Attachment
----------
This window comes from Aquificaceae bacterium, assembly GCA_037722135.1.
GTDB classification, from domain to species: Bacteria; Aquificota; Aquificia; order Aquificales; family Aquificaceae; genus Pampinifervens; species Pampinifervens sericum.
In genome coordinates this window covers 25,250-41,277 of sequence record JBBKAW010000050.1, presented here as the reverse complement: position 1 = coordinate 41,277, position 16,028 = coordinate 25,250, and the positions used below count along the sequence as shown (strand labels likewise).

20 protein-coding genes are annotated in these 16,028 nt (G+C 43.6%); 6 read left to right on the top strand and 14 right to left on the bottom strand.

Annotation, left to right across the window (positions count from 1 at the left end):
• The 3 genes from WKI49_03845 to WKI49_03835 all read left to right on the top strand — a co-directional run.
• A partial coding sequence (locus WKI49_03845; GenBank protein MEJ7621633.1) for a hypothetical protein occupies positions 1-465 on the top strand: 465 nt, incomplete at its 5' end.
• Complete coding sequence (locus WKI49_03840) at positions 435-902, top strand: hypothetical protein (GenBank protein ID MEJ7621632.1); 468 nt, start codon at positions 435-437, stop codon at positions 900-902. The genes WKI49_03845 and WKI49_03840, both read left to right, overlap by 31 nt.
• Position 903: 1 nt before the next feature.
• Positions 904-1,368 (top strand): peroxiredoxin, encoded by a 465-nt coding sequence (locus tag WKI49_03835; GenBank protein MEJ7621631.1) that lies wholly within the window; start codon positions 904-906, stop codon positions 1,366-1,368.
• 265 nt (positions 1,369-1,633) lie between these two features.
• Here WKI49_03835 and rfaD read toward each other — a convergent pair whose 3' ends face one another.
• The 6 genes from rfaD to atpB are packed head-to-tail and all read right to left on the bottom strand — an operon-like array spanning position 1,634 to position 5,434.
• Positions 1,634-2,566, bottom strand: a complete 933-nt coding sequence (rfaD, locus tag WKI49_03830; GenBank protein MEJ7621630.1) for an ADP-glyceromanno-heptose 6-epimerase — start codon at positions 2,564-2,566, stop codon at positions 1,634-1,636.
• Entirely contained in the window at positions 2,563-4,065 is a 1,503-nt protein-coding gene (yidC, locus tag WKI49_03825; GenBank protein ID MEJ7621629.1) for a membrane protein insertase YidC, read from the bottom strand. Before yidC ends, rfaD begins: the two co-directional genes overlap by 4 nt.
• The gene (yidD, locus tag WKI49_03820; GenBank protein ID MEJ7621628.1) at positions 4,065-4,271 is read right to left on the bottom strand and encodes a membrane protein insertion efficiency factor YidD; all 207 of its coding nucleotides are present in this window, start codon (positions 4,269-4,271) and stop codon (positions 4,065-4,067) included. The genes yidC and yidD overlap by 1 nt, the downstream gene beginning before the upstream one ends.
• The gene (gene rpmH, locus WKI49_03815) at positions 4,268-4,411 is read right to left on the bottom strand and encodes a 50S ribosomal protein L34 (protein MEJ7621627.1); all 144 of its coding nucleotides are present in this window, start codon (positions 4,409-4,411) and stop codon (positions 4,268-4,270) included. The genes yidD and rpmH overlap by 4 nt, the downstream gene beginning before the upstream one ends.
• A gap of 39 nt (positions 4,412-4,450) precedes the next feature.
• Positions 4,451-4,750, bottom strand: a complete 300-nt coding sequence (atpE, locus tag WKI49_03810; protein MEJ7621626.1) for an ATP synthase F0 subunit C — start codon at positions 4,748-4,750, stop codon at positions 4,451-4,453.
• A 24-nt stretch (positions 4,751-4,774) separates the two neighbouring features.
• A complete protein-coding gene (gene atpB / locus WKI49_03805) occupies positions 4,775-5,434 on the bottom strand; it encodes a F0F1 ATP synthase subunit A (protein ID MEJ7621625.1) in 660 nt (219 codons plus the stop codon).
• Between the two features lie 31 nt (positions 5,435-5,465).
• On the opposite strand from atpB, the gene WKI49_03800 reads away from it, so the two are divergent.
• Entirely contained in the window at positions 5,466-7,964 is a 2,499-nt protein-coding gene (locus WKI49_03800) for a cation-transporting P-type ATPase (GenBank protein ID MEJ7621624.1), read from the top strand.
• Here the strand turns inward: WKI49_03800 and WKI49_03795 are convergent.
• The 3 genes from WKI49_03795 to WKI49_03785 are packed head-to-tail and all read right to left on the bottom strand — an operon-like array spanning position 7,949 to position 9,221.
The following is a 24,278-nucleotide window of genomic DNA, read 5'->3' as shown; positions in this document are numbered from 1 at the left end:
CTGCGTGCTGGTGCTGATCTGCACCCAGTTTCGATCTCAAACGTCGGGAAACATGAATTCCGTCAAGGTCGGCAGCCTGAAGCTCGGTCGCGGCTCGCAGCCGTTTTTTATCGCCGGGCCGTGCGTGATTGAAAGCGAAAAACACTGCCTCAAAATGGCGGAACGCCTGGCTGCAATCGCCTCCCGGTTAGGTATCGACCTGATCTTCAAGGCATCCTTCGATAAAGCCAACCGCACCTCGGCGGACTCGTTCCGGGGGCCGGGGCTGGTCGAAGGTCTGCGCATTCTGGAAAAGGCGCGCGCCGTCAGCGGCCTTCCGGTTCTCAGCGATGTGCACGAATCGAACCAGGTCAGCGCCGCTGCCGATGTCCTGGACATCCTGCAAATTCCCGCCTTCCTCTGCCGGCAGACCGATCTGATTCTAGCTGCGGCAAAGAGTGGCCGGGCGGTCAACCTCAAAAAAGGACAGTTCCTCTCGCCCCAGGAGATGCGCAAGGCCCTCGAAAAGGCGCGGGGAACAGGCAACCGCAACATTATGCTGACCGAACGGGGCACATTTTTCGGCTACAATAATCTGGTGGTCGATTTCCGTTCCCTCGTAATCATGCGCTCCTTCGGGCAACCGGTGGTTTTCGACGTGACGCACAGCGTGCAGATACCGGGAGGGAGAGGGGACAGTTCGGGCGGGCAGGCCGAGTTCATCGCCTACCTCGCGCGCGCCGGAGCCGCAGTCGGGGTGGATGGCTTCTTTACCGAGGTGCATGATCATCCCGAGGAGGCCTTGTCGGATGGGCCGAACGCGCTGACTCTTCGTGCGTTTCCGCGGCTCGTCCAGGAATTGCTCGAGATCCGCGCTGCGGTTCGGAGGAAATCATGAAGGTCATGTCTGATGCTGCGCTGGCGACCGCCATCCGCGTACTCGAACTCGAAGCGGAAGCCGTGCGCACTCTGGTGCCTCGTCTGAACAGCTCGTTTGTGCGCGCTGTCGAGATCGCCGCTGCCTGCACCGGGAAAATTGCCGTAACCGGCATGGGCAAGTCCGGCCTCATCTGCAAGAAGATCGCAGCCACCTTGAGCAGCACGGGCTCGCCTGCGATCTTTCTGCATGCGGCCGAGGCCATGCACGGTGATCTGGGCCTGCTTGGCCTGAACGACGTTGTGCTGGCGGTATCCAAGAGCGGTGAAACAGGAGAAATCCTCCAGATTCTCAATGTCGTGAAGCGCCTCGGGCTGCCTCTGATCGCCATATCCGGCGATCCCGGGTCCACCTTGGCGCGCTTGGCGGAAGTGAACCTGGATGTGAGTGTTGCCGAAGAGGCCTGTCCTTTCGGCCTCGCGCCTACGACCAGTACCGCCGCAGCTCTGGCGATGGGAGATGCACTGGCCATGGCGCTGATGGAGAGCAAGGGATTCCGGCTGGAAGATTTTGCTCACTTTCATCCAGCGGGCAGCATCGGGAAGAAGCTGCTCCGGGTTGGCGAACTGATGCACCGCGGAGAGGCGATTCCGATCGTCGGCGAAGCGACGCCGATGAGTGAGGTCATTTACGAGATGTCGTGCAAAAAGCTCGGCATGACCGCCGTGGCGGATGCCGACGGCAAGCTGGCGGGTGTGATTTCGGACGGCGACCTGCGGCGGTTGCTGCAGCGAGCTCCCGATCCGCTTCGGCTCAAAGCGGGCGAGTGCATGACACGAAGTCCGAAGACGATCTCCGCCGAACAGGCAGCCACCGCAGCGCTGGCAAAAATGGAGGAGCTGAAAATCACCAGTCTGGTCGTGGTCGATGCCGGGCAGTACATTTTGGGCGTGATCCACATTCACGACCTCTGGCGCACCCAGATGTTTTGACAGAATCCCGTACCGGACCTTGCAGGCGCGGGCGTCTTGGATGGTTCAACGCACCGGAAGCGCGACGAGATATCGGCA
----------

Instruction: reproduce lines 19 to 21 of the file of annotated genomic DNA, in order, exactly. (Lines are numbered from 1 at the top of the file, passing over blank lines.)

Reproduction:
• Positions 4,451-4,750, bottom strand: a complete 300-nt coding sequence (atpE, locus tag WKI49_03810; protein MEJ7621626.1) for an ATP synthase F0 subunit C — start codon at positions 4,748-4,750, stop codon at positions 4,451-4,453.
• A 24-nt stretch (positions 4,751-4,774) separates the two neighbouring features.
• A complete protein-coding gene (gene atpB / locus WKI49_03805) occupies positions 4,775-5,434 on the bottom strand; it encodes a F0F1 ATP synthase subunit A (protein ID MEJ7621625.1) in 660 nt (219 codons plus the stop codon).